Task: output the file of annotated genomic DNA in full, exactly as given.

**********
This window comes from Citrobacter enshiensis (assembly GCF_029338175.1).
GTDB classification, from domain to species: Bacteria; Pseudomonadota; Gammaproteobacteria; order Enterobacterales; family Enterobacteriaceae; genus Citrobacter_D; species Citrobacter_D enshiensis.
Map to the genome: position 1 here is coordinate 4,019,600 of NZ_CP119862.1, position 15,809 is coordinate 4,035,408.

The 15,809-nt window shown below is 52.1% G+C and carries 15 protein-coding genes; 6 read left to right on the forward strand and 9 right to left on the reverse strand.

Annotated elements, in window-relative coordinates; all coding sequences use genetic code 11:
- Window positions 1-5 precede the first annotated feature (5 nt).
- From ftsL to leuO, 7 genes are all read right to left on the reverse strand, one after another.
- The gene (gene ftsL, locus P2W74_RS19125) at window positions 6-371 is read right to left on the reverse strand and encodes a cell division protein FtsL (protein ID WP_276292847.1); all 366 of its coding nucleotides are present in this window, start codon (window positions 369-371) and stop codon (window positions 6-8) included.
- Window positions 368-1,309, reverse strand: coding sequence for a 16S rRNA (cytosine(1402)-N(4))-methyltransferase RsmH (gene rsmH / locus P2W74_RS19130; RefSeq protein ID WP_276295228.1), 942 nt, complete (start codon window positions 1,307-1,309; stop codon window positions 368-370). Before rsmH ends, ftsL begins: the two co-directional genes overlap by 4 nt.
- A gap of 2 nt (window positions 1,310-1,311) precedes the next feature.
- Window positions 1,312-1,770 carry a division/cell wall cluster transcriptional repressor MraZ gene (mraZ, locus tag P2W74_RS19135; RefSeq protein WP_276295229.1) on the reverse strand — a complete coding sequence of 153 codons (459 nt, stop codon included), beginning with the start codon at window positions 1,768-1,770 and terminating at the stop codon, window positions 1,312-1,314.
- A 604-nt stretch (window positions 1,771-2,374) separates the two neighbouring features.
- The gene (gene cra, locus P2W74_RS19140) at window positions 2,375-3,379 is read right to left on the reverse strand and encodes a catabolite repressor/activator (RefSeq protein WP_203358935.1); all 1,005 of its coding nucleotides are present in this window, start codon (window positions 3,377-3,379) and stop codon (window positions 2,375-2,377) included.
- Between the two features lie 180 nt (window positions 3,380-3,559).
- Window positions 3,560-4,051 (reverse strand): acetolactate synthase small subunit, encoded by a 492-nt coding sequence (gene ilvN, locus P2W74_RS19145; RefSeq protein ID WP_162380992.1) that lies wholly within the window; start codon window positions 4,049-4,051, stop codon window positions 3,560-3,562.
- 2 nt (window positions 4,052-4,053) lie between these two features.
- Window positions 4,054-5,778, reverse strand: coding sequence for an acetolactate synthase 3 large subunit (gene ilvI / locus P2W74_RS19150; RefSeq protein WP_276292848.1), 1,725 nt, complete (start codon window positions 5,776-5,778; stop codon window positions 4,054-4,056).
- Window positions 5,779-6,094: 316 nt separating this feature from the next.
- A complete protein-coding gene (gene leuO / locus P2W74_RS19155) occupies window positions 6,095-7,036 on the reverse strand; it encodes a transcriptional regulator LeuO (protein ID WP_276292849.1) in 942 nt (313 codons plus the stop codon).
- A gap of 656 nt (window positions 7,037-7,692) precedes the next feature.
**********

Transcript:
This window comes from Citrobacter enshiensis (assembly GCF_029338175.1).
GTDB classification, from domain to species: Bacteria; Pseudomonadota; Gammaproteobacteria; order Enterobacterales; family Enterobacteriaceae; genus Citrobacter_D; species Citrobacter_D enshiensis.
Map to the genome: position 1 here is coordinate 4,019,600 of NZ_CP119862.1, position 15,809 is coordinate 4,035,408.

The 15,809-nt window shown below is 52.1% G+C and carries 15 protein-coding genes; 6 read left to right on the forward strand and 9 right to left on the reverse strand.

Annotated elements, in window-relative coordinates; all coding sequences use genetic code 11:
- Window positions 1-5 precede the first annotated feature (5 nt).
- From ftsL to leuO, 7 genes are all read right to left on the reverse strand, one after another.
- The gene (gene ftsL, locus P2W74_RS19125) at window positions 6-371 is read right to left on the reverse strand and encodes a cell division protein FtsL (protein ID WP_276292847.1); all 366 of its coding nucleotides are present in this window, start codon (window positions 369-371) and stop codon (window positions 6-8) included.
- Window positions 368-1,309, reverse strand: coding sequence for a 16S rRNA (cytosine(1402)-N(4))-methyltransferase RsmH (gene rsmH / locus P2W74_RS19130; RefSeq protein ID WP_276295228.1), 942 nt, complete (start codon window positions 1,307-1,309; stop codon window positions 368-370). Before rsmH ends, ftsL begins: the two co-directional genes overlap by 4 nt.
- A gap of 2 nt (window positions 1,310-1,311) precedes the next feature.
- Window positions 1,312-1,770 carry a division/cell wall cluster transcriptional repressor MraZ gene (mraZ, locus tag P2W74_RS19135; RefSeq protein WP_276295229.1) on the reverse strand — a complete coding sequence of 153 codons (459 nt, stop codon included), beginning with the start codon at window positions 1,768-1,770 and terminating at the stop codon, window positions 1,312-1,314.
- A 604-nt stretch (window positions 1,771-2,374) separates the two neighbouring features.
- The gene (gene cra, locus P2W74_RS19140) at window positions 2,375-3,379 is read right to left on the reverse strand and encodes a catabolite repressor/activator (RefSeq protein WP_203358935.1); all 1,005 of its coding nucleotides are present in this window, start codon (window positions 3,377-3,379) and stop codon (window positions 2,375-2,377) included.
- Between the two features lie 180 nt (window positions 3,380-3,559).
- Window positions 3,560-4,051 (reverse strand): acetolactate synthase small subunit, encoded by a 492-nt coding sequence (gene ilvN, locus P2W74_RS19145; RefSeq protein ID WP_162380992.1) that lies wholly within the window; start codon window positions 4,049-4,051, stop codon window positions 3,560-3,562.
- 2 nt (window positions 4,052-4,053) lie between these two features.
- Window positions 4,054-5,778, reverse strand: coding sequence for an acetolactate synthase 3 large subunit (gene ilvI / locus P2W74_RS19150; RefSeq protein WP_276292848.1), 1,725 nt, complete (start codon window positions 5,776-5,778; stop codon window positions 4,054-4,056).
- Window positions 5,779-6,094: 316 nt separating this feature from the next.
- A complete protein-coding gene (gene leuO / locus P2W74_RS19155) occupies window positions 6,095-7,036 on the reverse strand; it encodes a transcriptional regulator LeuO (protein ID WP_276292849.1) in 942 nt (313 codons plus the stop codon).
- A gap of 656 nt (window positions 7,037-7,692) precedes the next feature.